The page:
Indeed, William was admitted to the Broad and Pine Streets hospital in Philadelphia, Pennsylvania, where, according to his “Record of Death” he died on September 16 from a “compression of the brain caused by his head coming into contact with a bridge while passing under it.” He was originally buried in Glenwood cemetery but reinterred in the Philadelphia National Cemetery: section B, grave no. 489.

His parents were living in Maple Rapids, Essex Township, Clinton County in 1870. In 1884 his father, a widower was living in Grand Haven, Ottawa County, when he applied for a pension (application no. 317,467).

Tuesday, April 08, 2008

Martin Clyse

Martin Clyse, also known as “Clise”, was born around 1841 probably in New York, and probably the son of Frederick (b. 1815) and Margaret (b. 1820).

Both New York natives, Martin’s parents were presumably married in New York where they resided for many years. Sometime between 1855 and 1857 the family left New York and settled in Michigan. By 1860 Martin was working as a common laborer and living with his family in Salt River, Coe Township, Isabella County.

He was 20 years old and possibly living in Isabella or Ionia County when he enlisted in Company D on May 13, 1861. (Company D was composed in large part of men who came from western Ionia County and Eaton County.)

Martin was accidentally shot and killed by a soldier of the Sixty-third Pennsylvania infantry on March 19, 1862 at Alexandria, Virginia. Curiously, according to the U.S. Quartermaster General’s “Roll of Honor” he was reported as having died January 11, 1864 and interred in Alexandria National Cemetery: section A, grave no. 1275; it is possible that he was in fact reinterred on that date.

His parents received pensions based on the service of their son Jacob Clise (b. 1845 in New York) who was killed at Antietam on September 17, 1862, while serving with the Eighth Michigan infantry: in 1886 Margaret received a pension (337867 and cert. no. 231717) and in 1890 Frederick received one as well (704335 and cert. no. 513169). In 1870 the family was living in Bath, Clinton County.

Monday, April 07, 2008

Peter Clays - updated 02/18/2009

Peter Clays was born 1838 in Bavaria, Germany.

Peter left Germany, and came to America, eventually settling in central Michigan. By early 1861 he was probably living in Lansing or Ingham County when he became a member of the Lansing militia company called the “Williams’ Rifles”, whose members would serve as the nucleus of Company G.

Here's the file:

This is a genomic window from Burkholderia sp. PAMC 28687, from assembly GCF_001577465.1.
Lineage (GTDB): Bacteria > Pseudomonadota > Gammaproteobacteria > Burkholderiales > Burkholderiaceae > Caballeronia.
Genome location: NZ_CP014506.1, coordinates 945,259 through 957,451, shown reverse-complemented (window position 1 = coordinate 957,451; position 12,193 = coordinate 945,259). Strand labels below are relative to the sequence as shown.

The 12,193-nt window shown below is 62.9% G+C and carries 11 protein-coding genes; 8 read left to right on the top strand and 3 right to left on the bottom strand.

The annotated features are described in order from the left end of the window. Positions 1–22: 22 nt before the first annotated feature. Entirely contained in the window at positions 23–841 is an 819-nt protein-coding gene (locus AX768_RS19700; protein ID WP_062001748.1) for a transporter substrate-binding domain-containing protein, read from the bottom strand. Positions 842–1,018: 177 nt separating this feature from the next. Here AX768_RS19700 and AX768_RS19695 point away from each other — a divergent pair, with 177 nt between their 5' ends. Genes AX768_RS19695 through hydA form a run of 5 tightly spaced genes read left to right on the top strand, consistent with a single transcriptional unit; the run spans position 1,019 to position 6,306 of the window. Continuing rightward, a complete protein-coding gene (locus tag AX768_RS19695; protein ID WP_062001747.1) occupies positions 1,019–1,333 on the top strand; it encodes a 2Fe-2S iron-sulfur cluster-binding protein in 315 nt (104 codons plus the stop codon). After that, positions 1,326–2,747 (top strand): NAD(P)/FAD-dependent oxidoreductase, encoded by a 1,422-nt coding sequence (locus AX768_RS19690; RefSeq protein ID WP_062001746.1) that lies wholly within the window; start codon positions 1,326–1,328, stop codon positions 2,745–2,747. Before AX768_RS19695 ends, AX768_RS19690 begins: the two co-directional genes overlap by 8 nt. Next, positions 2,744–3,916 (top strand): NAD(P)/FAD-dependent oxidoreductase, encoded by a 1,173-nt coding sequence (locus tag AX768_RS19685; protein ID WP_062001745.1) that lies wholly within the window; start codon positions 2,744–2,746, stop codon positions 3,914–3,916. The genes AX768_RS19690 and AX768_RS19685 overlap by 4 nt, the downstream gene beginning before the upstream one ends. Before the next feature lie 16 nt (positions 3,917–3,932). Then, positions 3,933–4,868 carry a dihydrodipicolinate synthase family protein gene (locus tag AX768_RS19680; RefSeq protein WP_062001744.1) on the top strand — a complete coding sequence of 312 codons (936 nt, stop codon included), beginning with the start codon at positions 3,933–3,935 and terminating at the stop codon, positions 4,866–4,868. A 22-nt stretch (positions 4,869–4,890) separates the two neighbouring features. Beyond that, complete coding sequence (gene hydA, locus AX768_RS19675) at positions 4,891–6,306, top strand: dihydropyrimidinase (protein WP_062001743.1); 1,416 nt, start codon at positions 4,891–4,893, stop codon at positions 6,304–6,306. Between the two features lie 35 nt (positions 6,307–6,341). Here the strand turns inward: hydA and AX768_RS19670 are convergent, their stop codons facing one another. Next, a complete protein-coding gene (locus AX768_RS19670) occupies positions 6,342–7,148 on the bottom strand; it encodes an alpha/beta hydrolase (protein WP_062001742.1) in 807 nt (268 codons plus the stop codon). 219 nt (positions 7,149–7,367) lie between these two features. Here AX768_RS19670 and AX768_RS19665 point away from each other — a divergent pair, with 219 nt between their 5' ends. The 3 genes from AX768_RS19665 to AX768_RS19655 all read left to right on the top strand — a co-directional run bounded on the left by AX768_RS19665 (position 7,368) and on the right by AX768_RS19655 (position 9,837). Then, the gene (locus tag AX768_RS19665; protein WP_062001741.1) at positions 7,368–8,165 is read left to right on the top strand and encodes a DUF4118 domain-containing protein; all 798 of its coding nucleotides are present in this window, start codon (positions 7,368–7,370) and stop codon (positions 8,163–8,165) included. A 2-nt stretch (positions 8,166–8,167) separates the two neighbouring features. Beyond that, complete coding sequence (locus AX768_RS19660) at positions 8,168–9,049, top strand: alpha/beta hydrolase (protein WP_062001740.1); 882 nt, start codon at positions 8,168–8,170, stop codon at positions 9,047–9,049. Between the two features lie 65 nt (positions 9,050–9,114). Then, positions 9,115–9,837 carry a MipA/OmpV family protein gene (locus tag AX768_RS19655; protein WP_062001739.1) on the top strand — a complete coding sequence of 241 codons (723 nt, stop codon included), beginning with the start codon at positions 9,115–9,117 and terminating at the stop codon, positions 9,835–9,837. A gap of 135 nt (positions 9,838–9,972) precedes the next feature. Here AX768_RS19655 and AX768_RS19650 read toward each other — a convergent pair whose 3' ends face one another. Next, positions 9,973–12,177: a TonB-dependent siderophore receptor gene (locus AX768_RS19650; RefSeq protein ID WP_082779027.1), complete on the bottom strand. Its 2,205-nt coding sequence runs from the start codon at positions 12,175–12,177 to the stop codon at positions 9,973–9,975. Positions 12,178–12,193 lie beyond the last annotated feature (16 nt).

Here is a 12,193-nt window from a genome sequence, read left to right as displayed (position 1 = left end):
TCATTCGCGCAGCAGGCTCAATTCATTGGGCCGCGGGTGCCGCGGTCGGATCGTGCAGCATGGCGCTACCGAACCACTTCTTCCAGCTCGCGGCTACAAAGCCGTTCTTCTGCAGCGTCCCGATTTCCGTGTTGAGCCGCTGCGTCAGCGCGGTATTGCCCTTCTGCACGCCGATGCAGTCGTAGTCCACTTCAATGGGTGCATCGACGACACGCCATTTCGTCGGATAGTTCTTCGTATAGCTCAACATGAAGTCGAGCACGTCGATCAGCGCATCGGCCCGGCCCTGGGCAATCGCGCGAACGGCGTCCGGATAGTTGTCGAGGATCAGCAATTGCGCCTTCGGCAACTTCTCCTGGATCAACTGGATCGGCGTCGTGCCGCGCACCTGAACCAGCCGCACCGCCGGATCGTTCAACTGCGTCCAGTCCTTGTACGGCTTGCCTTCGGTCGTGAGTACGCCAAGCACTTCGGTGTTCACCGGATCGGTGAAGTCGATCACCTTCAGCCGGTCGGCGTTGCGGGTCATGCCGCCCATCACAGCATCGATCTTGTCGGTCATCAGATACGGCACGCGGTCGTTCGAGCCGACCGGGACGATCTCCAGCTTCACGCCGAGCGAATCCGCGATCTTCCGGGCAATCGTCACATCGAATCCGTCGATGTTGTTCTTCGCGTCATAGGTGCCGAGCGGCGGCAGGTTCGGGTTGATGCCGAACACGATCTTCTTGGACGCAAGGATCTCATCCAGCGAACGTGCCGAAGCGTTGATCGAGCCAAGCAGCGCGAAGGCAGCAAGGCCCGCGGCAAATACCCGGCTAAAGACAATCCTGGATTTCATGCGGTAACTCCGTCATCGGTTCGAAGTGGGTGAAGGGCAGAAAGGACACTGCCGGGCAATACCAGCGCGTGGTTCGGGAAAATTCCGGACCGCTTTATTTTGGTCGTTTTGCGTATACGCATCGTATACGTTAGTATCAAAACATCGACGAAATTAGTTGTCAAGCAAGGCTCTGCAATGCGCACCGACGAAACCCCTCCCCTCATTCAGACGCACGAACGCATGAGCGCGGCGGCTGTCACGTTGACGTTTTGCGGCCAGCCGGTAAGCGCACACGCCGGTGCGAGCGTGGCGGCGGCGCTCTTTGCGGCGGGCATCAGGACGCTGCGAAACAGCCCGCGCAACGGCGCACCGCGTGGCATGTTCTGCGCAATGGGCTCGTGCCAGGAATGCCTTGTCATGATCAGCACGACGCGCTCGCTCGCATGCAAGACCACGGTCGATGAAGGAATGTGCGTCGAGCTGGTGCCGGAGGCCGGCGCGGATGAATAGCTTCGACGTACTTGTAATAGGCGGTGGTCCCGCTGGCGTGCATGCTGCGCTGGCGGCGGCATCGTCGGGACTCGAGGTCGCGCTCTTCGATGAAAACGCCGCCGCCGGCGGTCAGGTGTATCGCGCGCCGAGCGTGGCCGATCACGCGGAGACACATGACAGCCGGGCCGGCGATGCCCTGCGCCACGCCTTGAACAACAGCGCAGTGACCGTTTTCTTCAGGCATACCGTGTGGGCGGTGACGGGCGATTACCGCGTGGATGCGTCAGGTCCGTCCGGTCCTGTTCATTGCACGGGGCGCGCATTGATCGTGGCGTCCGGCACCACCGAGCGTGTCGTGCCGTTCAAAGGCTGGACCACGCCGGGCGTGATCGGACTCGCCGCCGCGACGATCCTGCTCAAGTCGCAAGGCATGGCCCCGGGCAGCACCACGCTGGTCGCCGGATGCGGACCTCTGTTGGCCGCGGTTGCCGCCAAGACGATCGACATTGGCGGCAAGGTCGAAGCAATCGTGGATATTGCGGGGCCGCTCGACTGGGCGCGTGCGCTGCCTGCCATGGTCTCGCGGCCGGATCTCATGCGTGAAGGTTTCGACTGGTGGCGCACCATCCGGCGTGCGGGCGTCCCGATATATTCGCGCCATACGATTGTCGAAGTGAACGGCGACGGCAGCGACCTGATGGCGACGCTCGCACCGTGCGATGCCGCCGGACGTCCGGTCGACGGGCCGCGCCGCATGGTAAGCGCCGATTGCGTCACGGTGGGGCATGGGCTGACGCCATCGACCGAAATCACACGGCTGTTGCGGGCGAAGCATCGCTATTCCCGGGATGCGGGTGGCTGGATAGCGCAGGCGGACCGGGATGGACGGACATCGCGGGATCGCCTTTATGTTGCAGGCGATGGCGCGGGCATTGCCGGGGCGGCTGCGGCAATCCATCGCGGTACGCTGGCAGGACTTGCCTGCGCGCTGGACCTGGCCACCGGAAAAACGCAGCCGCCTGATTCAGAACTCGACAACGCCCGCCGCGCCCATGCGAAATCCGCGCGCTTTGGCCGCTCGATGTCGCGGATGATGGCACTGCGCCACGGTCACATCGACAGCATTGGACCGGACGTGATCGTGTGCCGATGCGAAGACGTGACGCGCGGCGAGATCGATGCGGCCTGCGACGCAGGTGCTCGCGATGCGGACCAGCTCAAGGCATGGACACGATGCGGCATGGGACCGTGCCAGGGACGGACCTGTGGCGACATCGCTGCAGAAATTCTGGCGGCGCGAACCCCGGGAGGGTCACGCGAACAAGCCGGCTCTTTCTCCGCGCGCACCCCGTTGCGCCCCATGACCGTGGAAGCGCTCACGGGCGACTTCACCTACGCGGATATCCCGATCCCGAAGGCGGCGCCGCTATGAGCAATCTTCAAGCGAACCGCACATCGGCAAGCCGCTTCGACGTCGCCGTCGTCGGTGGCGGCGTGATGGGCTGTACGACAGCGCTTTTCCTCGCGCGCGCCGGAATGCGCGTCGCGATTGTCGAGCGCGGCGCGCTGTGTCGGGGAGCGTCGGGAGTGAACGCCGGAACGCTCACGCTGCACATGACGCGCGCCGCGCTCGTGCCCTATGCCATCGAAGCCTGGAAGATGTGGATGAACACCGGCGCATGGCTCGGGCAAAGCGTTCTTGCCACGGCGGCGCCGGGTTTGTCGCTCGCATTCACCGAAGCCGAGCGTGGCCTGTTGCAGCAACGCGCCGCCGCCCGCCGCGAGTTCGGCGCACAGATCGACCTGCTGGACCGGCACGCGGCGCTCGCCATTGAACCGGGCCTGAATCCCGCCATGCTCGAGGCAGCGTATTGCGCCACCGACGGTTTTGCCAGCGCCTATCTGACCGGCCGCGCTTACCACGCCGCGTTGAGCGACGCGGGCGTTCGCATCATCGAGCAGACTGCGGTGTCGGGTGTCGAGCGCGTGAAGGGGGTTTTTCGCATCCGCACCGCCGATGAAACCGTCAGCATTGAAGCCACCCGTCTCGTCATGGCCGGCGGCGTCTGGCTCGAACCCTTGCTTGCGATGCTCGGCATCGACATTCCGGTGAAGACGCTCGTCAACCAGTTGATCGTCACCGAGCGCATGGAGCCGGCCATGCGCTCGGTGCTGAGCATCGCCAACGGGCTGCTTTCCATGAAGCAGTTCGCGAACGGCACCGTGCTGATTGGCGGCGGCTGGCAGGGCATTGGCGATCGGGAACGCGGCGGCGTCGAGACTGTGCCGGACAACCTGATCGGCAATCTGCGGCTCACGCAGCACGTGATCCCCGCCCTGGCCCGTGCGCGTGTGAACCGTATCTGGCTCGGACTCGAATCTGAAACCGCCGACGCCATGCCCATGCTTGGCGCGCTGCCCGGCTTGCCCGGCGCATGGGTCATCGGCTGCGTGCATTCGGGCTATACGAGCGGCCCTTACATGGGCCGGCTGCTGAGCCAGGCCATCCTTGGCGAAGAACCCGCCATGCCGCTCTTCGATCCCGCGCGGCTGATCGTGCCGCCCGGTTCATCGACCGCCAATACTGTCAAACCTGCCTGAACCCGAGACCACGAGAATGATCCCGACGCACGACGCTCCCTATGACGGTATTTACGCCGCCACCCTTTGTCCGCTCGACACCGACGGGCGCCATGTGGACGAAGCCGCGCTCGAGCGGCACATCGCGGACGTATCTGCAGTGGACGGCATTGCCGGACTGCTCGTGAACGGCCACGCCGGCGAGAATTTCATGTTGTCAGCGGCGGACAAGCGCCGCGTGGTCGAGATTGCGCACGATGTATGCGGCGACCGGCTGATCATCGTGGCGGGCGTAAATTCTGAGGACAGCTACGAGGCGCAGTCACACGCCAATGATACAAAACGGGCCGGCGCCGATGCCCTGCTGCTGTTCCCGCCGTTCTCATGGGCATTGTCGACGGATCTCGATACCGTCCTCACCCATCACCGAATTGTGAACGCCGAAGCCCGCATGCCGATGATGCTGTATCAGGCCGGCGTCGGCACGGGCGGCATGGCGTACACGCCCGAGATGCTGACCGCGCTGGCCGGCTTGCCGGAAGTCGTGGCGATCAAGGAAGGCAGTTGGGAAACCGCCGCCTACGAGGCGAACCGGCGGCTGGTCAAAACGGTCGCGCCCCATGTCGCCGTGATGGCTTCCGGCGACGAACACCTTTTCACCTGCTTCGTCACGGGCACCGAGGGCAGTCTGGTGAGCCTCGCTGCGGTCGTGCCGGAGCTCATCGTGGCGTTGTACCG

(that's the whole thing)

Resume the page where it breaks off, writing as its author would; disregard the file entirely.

He stood 5’8” with brown eyes, dark hair and a dark complexion, and was 21 years old and working as a watchman probably in Ingham County when he enlisted in Company G on May 10, 1861. He was wounded slightly in the ear on May 31, 1862, at Fair Oaks, Virginia. According to Homer Thayer of Company G, Peter was already back in camp by June 3. In August he was reported missing in action after the battle of Second Bull Run on August 29, and, in fact had been wounded in the left foot. According to Assistant surgeon Walter B. Morrison, Peter was shot, “the ball entering on the plantar surface of the great toe of the left foot, traversing its entire length and making an exit at the posterior extremity of the heel, carrying away a portion of the posterior extremity of the first phalanx of the toe with a portion of the head of the first metatarsal bone producing anchylosis of the joint also fracturing the posterior extremity of the oscalcis producing tenderness of the heel.”

Homer Thayer wrote to the Lansing Republican on September 2, 1862, that Peter was a Corporal, and by October he was reported absent sick in the hospital. As of October 6 Peter was convalescing at College hospital in Georgetown, DC, and preparing to go home on sick furlough.

Peter remained hospitalized through January of 1863, was still Corporal in March of 1863 and discharged on March 22, 1863, at Camp Pitcher, Virginia, for a gunshot wound.

On March 24, 1863 he applied for and received a pension (no. 15527).

It is not known if Peter returned to Michigan and apparently moved out west after the war.

He was married to Sarah Griffin or Underwood (d. 1908), on June 19, 1869, on Salt Lake City, Utah, and they had at least three children: Minnie Bliss (b. 1871), Mason v. (b. 1872) and Ernest E. (b. 1875).

He and Sarah were both still living in Salt Lake City when they were divorced on January 7, 1877 or 1878, although the parting was apparently amicable. According to the decree, “they have mutually come to the conclusion that their welfare and happiness require that they should be separated frrom each, as they cannot live together in peace and union” and further “that they have mutually agreed as to the division of their property, as also to the custody and control of their . . . children.”

Peter was probably living in Utah when he married his second wife, Daisy Victoria Kendall (1858-1931) of Salt Lake City, on July 19, 1880, in Salt Lake City, and they had at least four children: Mark (b. 1881), Delmar Kinny (b. 1883), Ina Vera (b. 1889) and Charles Peter (b. 1892).

Peter was working as a miner and living with his wife at 24 Church Street in Salt Lake City, Utah in 1892 when their son Charley was born. Peter was living in Bingham Canyon, Salt Lake County, in May of 1895 and in January of 1898.

He was still living in Bingham Canyon when he died on December 29, 1898. He was buried in Bingham Canyon.

His widow was residing in Utah in 1899 when she applied for a pension (no. 731020). In August of that year she married 21-year-old Silas Jones in Salt Lake City; they were divorced in 1919 in Salt Lake City. By 1922 she was living at 304 Main Street in Bingham Canyon, Utah. She died in 1931 and was buried in Murray, Utah.